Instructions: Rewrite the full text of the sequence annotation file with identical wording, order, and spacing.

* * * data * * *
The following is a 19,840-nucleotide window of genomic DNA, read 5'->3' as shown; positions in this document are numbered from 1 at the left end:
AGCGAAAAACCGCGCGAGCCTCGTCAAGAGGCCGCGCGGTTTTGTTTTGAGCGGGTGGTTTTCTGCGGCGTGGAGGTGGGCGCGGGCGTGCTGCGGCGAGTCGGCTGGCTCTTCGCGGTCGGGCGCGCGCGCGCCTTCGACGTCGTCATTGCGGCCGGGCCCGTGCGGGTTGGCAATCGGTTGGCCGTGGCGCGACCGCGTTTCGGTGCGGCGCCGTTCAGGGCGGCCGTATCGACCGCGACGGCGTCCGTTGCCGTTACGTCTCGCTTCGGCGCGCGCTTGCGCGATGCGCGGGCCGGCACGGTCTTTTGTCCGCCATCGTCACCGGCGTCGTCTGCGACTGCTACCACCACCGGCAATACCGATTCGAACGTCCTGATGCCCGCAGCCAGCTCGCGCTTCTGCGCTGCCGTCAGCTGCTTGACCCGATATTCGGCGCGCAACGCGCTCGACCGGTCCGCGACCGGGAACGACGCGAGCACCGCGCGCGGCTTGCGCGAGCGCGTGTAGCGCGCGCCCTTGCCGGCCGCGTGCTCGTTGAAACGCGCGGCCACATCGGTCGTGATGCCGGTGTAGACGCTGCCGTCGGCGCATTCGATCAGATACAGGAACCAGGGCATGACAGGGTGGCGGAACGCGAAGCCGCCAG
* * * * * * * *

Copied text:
The following is a 19,840-nucleotide window of genomic DNA, read 5'->3' as shown; positions in this document are numbered from 1 at the left end:
AGCGAAAAACCGCGCGAGCCTCGTCAAGAGGCCGCGCGGTTTTGTTTTGAGCGGGTGGTTTTCTGCGGCGTGGAGGTGGGCGCGGGCGTGCTGCGGCGAGTCGGCTGGCTCTTCGCGGTCGGGCGCGCGCGCGCCTTCGACGTCGTCATTGCGGCCGGGCCCGTGCGGGTTGGCAATCGGTTGGCCGTGGCGCGACCGCGTTTCGGTGCGGCGCCGTTCAGGGCGGCCGTATCGACCGCGACGGCGTCCGTTGCCGTTACGTCTCGCTTCGGCGCGCGCTTGCGCGATGCGCGGGCCGGCACGGTCTTTTGTCCGCCATCGTCACCGGCGTCGTCTGCGACTGCTACCACCACCGGCAATACCGATTCGAACGTCCTGATGCCCGCAGCCAGCTCGCGCTTCTGCGCTGCCGTCAGCTGCTTGACCCGATATTCGGCGCGCAACGCGCTCGACCGGTCCGCGACCGGGAACGACGCGAGCACCGCGCGCGGCTTGCGCGAGCGCGTGTAGCGCGCGCCCTTGCCGGCCGCGTGCTCGTTGAAACGCGCGGCCACATCGGTCGTGATGCCGGTGTAGACGCTGCCGTCGGCGCATTCGATCAGATACAGGAACCAGGGCATGACAGGGTGGCGGAACGCGAAGCCGCCAG